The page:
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The open model is more dynamic (CLOS, Meroon-V3, STklos). It acknowledges the fact that all behaviors cannot be expressed at class-definition time, that it should be possible to add new behaviors to existing instances (data, particularly if persistent, often pre-exist to treatments), that introspection is desirable and useful for serialization, debug and all sorts of walkers, that some way to customize or extend the implementation should also exist as well.
This document proposes an open model in the dynamic spirit of Scheme (and Lisp). Meta-object aspects are not considered in this proposal but are still possible.
This model makes possible that vectors be regular instances of the object system since the object system allows fields to be regular (ie Mono-Field (a Mono-Field only holds one value)) or indexed (ie Poly-Field, the number of values it may hold is fixed at instantiation-time). Vectors are regular objects with a single indexed field.
The proposed model is based on simple inheritance (for the same reasons Java took).
The following are new special-forms. They use keywords ie symbols prefixed with a colon.
(define-class class-name superclass-name (field-specification ...) ;; where field-specification is ;; ([ = | * ] field-name ;; [ :mutable | :immutable | ;; :initialize (lambda () form) | ; for (=) Mono-Field ;; :initialize (lambda (index) form) ; for (*) Poly-Field ;; ] ) [ :prototype ] ) ; non-instantiable class (define-generic (generic-name variable ...) ;; where variable is ;; symbol ; regular variable ;; | (symbol [ class-name ]) ; discriminating variable [ default-body ] ) (define-method (generic-name variable ...) ;; where variable is ;; symbol ; regular variable ;; | (symbol class-name) ; discriminating variable body ; (call-next-method) allowed ) (instantiate class-name :mono-field-name form :poly-field-name form ... :poly-field-length size ... )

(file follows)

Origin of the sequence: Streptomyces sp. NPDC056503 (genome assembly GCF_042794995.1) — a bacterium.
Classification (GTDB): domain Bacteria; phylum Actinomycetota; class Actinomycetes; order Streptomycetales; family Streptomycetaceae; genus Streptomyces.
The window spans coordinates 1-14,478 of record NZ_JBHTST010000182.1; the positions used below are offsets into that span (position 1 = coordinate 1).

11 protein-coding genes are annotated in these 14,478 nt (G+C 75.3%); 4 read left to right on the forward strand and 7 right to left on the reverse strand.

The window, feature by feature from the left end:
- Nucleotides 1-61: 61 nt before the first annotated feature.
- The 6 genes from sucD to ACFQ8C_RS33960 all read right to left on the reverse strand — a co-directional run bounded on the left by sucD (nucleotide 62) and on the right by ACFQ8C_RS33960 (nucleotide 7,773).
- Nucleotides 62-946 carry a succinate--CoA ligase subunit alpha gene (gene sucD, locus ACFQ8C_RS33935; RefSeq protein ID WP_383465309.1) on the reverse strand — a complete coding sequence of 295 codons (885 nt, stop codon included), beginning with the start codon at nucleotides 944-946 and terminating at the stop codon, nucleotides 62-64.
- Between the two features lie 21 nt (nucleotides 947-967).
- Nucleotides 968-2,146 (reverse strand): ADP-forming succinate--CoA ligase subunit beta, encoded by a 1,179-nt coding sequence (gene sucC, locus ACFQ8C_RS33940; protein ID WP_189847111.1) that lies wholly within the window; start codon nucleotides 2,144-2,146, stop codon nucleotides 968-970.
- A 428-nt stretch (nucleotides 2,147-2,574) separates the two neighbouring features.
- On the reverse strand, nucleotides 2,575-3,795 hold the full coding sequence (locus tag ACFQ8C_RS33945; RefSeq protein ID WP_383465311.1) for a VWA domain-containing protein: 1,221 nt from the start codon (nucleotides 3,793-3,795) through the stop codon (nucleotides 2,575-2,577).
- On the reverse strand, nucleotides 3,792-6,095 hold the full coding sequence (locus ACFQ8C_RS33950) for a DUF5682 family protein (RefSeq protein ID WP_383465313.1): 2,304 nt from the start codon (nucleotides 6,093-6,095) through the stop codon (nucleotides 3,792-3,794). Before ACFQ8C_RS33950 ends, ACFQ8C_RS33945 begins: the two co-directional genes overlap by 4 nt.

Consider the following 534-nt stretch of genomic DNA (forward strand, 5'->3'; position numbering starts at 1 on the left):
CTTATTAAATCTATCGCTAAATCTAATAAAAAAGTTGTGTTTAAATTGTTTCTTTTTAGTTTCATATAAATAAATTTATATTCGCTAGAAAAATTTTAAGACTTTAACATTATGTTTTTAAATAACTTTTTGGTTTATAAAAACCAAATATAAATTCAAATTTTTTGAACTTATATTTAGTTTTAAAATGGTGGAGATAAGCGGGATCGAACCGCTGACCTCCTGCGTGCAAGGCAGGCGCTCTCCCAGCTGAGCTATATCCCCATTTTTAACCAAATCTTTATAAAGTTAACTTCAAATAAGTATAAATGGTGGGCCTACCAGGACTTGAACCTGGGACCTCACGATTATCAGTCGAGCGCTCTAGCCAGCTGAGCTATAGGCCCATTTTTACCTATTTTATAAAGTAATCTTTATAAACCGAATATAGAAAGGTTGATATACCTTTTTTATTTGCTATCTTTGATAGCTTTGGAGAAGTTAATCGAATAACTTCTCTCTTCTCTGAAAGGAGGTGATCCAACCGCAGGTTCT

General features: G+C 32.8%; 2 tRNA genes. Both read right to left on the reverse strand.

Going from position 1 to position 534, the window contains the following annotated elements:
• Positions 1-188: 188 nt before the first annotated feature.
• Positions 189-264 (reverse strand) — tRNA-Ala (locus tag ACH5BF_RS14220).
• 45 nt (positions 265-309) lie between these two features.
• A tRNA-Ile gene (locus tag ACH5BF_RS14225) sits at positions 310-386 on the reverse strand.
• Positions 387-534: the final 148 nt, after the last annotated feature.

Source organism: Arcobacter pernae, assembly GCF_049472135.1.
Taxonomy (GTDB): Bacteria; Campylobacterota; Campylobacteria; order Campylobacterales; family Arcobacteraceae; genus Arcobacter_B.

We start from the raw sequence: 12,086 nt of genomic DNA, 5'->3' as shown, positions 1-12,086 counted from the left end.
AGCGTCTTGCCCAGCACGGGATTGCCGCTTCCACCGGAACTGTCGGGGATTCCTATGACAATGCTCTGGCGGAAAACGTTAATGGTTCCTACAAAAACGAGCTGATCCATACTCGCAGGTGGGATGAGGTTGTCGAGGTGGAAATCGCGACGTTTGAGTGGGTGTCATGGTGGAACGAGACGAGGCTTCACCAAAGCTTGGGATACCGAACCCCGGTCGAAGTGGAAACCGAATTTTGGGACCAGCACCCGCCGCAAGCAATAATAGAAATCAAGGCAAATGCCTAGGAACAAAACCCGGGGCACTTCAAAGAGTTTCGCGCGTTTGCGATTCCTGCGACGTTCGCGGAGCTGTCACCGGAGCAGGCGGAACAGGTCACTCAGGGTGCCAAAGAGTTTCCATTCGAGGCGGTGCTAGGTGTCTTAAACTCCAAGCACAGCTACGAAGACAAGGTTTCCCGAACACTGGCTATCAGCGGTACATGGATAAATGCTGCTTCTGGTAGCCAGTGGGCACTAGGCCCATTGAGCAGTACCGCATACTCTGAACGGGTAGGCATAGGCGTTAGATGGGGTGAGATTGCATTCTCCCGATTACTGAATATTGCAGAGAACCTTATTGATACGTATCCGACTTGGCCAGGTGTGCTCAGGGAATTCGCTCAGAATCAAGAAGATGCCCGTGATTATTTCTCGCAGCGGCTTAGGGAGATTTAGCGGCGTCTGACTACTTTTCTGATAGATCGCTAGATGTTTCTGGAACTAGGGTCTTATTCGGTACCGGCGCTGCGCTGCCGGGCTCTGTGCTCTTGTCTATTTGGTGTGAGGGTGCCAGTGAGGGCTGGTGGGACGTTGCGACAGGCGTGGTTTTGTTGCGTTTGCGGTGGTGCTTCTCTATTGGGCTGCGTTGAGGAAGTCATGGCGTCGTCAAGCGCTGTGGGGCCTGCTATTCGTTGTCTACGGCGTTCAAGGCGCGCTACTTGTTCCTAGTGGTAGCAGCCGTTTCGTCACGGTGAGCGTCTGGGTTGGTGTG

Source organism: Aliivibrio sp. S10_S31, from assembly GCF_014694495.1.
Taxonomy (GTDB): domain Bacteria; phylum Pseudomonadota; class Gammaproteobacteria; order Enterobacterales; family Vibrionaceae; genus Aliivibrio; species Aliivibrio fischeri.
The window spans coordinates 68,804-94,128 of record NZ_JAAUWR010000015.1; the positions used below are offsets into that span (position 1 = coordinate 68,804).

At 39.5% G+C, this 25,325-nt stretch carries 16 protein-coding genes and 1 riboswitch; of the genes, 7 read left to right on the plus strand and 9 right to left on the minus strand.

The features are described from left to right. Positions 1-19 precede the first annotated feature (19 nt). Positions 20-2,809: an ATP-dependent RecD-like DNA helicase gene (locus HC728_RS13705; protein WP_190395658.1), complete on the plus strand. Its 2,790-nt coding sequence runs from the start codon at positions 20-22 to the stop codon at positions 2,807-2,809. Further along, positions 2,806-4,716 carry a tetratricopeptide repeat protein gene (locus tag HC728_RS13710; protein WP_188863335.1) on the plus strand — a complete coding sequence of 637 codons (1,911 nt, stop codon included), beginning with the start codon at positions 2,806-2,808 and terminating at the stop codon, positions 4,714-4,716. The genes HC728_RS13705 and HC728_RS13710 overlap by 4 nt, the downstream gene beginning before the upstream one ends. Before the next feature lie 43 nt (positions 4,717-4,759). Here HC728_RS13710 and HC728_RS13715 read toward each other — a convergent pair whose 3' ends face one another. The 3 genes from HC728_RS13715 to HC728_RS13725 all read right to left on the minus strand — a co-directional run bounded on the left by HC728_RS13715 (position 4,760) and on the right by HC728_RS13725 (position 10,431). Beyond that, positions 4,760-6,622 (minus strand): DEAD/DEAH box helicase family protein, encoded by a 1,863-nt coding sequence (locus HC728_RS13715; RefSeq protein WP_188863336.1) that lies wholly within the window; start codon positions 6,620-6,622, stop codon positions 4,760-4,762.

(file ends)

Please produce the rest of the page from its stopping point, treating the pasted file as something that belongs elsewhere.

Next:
A define-class form creates a new class (redefinition of classes is left unspecified). The first parameter is the name of the class, the second is the name of the super-class, specifications of fields appear as third parameter, additional parameters may appear after. Except initializers that are evaluated, no parameter or expressions within parameters are evaluated.
A class is made of fields which may be regular or indexed. A field may be mutable or not (mutable by default). A default initializer may be specified (a thunk for a regular field, a unary function for an indexed field). The form that define these initializers are evaluated at class-definition time. The :prototype class option forbids instantiation of the class.
When a class is defined, some functions are created: a predicate and some read/write accessors.
The following class definition creates the following functions: Foo?, Foo-bar, Foo-hux, set-Foo-hux! and Foo-hux-length. A variable Foo-class is also created that holds a (possibly indirect) instance of Class for introspection purpose.
(define-class Foo Object ((= bar :immutable) (* hux :initializer (lambda (i) i)) ) )
Here is the signature of the generated functions:
(Foo? anySchemeValue) -> boolean (Foo-bar aFooInstance) -> anySchemeValue (Foo-hux aFooInstance aNaturalNumber) -> anySchemeValue (set-Foo-hux! aFooInstance anySchemeValue aNaturalNumber) -> unspecified (Foo-hux-length aFooInstance) -> aNaturalNumber